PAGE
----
More than 60,000 people took to the streets of Stuttgart on Saturday to protest a disputed railway project in southwestern Germany that has become a headache for Chancellor Angela Merkel.
Protest organizer Christoph Wertz said more than 100,000 people turned out to oppose plans to move the city's station underground. Police said in a statement that over 63,000 people joined the protest rally.
Critics view the euro4.1 billion ($5.7 billion) Stuttgart 21 project as a waste of money. Supporters say it will free up the city's packed center and help shorten journeys across Europe.
Merkel strongly backs the plan but it risks undermining her center-right coalition in state elections in Baden-Wuerttemberg next March. Latest polls indicated Merkel's party could loose its majority in the state for the first time in decades.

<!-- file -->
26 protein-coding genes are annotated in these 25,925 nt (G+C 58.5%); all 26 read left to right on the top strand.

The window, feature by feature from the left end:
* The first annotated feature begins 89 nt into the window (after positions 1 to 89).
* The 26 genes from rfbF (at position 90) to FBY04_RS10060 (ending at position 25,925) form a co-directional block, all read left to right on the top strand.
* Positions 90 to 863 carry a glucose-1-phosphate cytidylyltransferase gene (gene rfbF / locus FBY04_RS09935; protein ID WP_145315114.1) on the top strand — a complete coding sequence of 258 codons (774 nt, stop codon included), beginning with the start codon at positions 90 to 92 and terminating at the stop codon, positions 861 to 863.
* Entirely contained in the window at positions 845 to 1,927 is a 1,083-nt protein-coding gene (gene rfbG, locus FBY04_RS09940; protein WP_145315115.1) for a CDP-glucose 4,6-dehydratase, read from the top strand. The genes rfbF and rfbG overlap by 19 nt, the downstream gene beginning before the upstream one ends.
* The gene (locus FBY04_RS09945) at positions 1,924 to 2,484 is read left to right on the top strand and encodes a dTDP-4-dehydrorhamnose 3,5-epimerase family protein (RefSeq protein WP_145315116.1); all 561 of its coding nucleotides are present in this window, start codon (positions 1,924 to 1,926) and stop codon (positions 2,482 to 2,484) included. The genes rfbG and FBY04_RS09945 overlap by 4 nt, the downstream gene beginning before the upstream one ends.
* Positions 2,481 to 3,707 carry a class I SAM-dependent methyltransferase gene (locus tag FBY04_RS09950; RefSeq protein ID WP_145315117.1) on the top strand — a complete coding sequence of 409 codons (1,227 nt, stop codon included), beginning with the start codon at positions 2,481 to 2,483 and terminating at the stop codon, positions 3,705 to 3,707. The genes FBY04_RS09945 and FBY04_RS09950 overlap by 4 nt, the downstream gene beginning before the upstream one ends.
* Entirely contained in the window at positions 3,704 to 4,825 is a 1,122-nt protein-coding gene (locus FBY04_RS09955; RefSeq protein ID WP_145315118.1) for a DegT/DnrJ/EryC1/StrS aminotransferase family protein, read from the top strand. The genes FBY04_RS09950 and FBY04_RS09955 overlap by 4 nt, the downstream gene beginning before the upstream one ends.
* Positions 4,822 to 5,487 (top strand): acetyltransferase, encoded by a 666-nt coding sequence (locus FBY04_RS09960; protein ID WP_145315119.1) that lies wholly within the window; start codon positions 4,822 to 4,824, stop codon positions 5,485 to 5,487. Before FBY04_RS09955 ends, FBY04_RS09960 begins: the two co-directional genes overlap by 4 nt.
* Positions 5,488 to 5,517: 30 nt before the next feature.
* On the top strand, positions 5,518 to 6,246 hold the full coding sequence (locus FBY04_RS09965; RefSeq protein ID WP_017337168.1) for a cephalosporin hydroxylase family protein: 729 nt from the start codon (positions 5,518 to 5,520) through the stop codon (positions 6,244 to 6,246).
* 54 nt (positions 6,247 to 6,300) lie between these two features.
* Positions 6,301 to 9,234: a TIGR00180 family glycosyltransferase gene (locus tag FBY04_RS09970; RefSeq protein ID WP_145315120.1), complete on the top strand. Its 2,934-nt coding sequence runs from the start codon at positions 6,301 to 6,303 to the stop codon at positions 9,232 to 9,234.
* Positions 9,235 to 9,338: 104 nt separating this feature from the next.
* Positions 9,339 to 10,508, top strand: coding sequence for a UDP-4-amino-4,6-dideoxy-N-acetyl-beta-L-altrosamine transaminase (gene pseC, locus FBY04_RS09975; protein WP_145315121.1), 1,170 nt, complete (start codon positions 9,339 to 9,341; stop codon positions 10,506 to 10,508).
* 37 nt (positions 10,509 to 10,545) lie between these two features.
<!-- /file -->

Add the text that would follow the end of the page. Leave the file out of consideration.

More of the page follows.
Stuttgart, a conservative and wealthy city of 600,000 inhabitants that mostly used to be known for the Porsches and Mercedes cars produced on its outskirts, has been rocked by a growing protest movement against the railway project in recent months.
Last week some 1,000 police officers used water cannons and pepper spray to break up a rally against Stuttgart 21 there, leaving 130 people injured. The violence caused an outrage across the country, and a day later more than 50,000 took to the streets.